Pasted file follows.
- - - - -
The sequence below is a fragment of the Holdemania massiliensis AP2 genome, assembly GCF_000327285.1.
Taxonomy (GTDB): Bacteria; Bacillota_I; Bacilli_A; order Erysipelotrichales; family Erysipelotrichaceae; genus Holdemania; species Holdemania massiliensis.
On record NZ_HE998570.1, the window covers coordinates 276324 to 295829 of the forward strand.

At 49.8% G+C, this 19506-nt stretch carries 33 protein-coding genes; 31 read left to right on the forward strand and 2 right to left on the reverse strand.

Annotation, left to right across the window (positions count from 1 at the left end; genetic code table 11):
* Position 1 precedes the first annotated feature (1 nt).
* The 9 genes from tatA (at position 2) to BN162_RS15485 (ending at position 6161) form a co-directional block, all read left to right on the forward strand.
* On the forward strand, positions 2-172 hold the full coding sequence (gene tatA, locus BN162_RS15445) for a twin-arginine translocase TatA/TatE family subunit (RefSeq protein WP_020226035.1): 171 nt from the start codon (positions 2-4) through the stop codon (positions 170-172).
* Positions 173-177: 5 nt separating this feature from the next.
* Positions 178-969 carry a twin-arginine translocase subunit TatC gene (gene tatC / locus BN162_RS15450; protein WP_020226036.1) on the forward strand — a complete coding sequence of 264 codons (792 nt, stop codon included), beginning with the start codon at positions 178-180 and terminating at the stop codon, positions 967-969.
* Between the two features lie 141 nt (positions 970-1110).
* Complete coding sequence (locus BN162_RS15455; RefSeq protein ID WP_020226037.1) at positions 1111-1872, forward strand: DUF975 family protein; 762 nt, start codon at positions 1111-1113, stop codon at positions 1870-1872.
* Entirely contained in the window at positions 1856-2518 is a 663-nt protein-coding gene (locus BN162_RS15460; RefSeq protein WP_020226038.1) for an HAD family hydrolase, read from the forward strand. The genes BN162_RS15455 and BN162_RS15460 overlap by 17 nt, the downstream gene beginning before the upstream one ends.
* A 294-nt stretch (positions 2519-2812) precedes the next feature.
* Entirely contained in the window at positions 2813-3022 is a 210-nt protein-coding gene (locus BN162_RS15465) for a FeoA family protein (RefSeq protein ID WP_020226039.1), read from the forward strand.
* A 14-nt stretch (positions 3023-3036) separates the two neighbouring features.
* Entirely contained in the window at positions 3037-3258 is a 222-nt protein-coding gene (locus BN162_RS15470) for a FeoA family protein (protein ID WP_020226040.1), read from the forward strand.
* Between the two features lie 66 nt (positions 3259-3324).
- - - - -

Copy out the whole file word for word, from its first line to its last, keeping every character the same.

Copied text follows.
The sequence below is a fragment of the Holdemania massiliensis AP2 genome, assembly GCF_000327285.1.
Taxonomy (GTDB): Bacteria; Bacillota_I; Bacilli_A; order Erysipelotrichales; family Erysipelotrichaceae; genus Holdemania; species Holdemania massiliensis.
On record NZ_HE998570.1, the window covers coordinates 276324 to 295829 of the forward strand.

At 49.8% G+C, this 19506-nt stretch carries 33 protein-coding genes; 31 read left to right on the forward strand and 2 right to left on the reverse strand.

Annotation, left to right across the window (positions count from 1 at the left end; genetic code table 11):
* Position 1 precedes the first annotated feature (1 nt).
* The 9 genes from tatA (at position 2) to BN162_RS15485 (ending at position 6161) form a co-directional block, all read left to right on the forward strand.
* On the forward strand, positions 2-172 hold the full coding sequence (gene tatA, locus BN162_RS15445) for a twin-arginine translocase TatA/TatE family subunit (RefSeq protein WP_020226035.1): 171 nt from the start codon (positions 2-4) through the stop codon (positions 170-172).
* Positions 173-177: 5 nt separating this feature from the next.
* Positions 178-969 carry a twin-arginine translocase subunit TatC gene (gene tatC / locus BN162_RS15450; protein WP_020226036.1) on the forward strand — a complete coding sequence of 264 codons (792 nt, stop codon included), beginning with the start codon at positions 178-180 and terminating at the stop codon, positions 967-969.
* Between the two features lie 141 nt (positions 970-1110).
* Complete coding sequence (locus BN162_RS15455; RefSeq protein ID WP_020226037.1) at positions 1111-1872, forward strand: DUF975 family protein; 762 nt, start codon at positions 1111-1113, stop codon at positions 1870-1872.
* Entirely contained in the window at positions 1856-2518 is a 663-nt protein-coding gene (locus BN162_RS15460; RefSeq protein WP_020226038.1) for an HAD family hydrolase, read from the forward strand. The genes BN162_RS15455 and BN162_RS15460 overlap by 17 nt, the downstream gene beginning before the upstream one ends.
* A 294-nt stretch (positions 2519-2812) precedes the next feature.
* Entirely contained in the window at positions 2813-3022 is a 210-nt protein-coding gene (locus BN162_RS15465) for a FeoA family protein (RefSeq protein ID WP_020226039.1), read from the forward strand.
* A 14-nt stretch (positions 3023-3036) separates the two neighbouring features.
* Entirely contained in the window at positions 3037-3258 is a 222-nt protein-coding gene (locus BN162_RS15470) for a FeoA family protein (protein ID WP_020226040.1), read from the forward strand.
* Between the two features lie 66 nt (positions 3259-3324).